In a shocking development, the U.S. Department of Justice has stated in a filing in an employment discrimination case that gender dysphoria has a physical cause.
Katie Blatt, a transsexual woman, claims adverse employment action based on transsexualism as a disability under the Americans with Disabilities Act (“ADA”). The ADA expressly excludes “transsexualism … (and) gender identity disorders not resulting from physical impairments” from coverage under the ADA (the “GID Exclusion”). The U.S. Department of justice submitted a statement of interest asserting that as a matter of statutory construction, Blatt’s gender dysphoria “falls outside of scope of the GID Exclusion because a growing body of scientific evidence suggests that it may ‘result from a physical impairment’.” The government is effectively advocating that the court hearing Blatt’s case not, for example, allow discovery on the issue of whether Blatt’s gender issues are related to a physical impairment, and instead rely on an unimpressive body of “evidence” that gender identity has a physical basis. The studies cited by the government include this literature review and this literature review, neither of which involves statistically significant evidence.
This is an example of government overreaching into private litigation between two litigants.
U.S. Statement of Interest
Government_ Gender dysphoria has physical cause
Felipe Gonzalez Cortes lost his appeal for disability benefits and supplemental social security income pursuant to the Social Security Act, which was based in part on his gender identity.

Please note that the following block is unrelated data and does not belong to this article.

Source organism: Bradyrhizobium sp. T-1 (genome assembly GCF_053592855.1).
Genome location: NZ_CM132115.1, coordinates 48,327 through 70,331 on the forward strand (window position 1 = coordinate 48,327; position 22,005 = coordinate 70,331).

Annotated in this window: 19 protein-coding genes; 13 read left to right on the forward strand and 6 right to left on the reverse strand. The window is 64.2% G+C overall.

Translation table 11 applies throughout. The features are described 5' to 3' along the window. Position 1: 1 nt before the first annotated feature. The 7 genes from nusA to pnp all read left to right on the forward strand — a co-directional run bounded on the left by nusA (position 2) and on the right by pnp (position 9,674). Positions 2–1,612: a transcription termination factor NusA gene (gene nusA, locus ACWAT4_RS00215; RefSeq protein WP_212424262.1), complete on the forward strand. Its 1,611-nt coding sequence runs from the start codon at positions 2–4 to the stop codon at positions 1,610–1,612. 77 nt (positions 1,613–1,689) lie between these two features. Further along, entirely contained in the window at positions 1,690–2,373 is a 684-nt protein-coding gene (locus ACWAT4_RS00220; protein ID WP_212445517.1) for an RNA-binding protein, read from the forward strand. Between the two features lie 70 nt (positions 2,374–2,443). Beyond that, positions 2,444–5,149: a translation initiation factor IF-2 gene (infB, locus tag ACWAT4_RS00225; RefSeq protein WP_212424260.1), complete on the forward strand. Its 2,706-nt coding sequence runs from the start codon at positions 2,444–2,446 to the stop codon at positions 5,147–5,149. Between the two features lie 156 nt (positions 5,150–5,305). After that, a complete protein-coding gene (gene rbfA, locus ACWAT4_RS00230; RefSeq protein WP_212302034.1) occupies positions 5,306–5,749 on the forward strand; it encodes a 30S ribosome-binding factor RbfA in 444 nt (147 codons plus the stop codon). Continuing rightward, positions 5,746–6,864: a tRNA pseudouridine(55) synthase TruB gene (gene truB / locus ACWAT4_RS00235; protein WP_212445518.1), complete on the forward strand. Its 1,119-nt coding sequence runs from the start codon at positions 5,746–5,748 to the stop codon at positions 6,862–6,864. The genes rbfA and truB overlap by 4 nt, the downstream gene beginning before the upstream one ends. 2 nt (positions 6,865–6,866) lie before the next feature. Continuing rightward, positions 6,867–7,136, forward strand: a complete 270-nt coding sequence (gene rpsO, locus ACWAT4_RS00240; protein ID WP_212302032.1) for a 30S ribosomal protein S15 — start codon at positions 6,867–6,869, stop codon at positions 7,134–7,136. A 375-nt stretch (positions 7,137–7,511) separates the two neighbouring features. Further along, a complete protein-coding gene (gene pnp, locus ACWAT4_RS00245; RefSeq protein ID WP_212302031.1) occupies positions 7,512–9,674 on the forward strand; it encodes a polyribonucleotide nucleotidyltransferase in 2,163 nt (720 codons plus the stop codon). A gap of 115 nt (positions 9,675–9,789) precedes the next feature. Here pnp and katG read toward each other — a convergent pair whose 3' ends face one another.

Thomas L. Nowacki was denied supplemental security income by the Social Security Administration. An administrative law judge (“ALJ”) found Plaintiff had multiple severe impairments, including major depressive disorder, gender identity disorder, and intermittent explosive disorder, but retained the residual functional capacity (“RFC”) to perform work as a cleaner, injection molding machine operator, or poultry dresser. The ALJ thus found him not disabled. A federal court recently affirmed this decision.
Note that Nowacki asserted gender identity disorder as a basis for a finding of disability.
A transgender woman who alleged discrimination at a residential drug rehabilitation may proceed with her suit, Brooklyn Supreme Court Justice Debra Silber ruled. Sabrina Wilson, a male-to-female transgender woman, fled Phoenix House, a drug detoxification and rehabilitation center with facilities located throughout New York, including three in Brooklyn, after, according to a news report, “being denied the ability to fully express her female identity.”
Wilson, 32, was arrested in 2008 on a drug offense and agreed to enroll in a drug rehab center in lieu of prison. Having been diagnosed with gender identity disorder when she was 16, Wilson had struggled with her identity for years and had yet to make the physical transformation from male to female. Upon arriving at Phoenix House, Wilson made it clear to Phoenix House staff that while she is biologically male, she “identifies with the female gender.” Notwithstanding her gender identification, Wilson was required to use the male restrooms and sit with the male population during group sessions, because Wilson is actually male, and was told to remove her wigs, makeup and high heels despite the fact that biological women wear able to don such attire.
Wilson asserted that a counselor advised her that “”[w]e can’t suit your needs as a transgender in our program,” and a program that did “meet her needs” was not located by Phoenix House. Wilson subsequently fled Phoenix House and was sentenced to 2½ years in prison. Wilson then sued, alleging that Phoenix House discriminated against her based on her sexual orientation as well as her disability of gender identification disorder.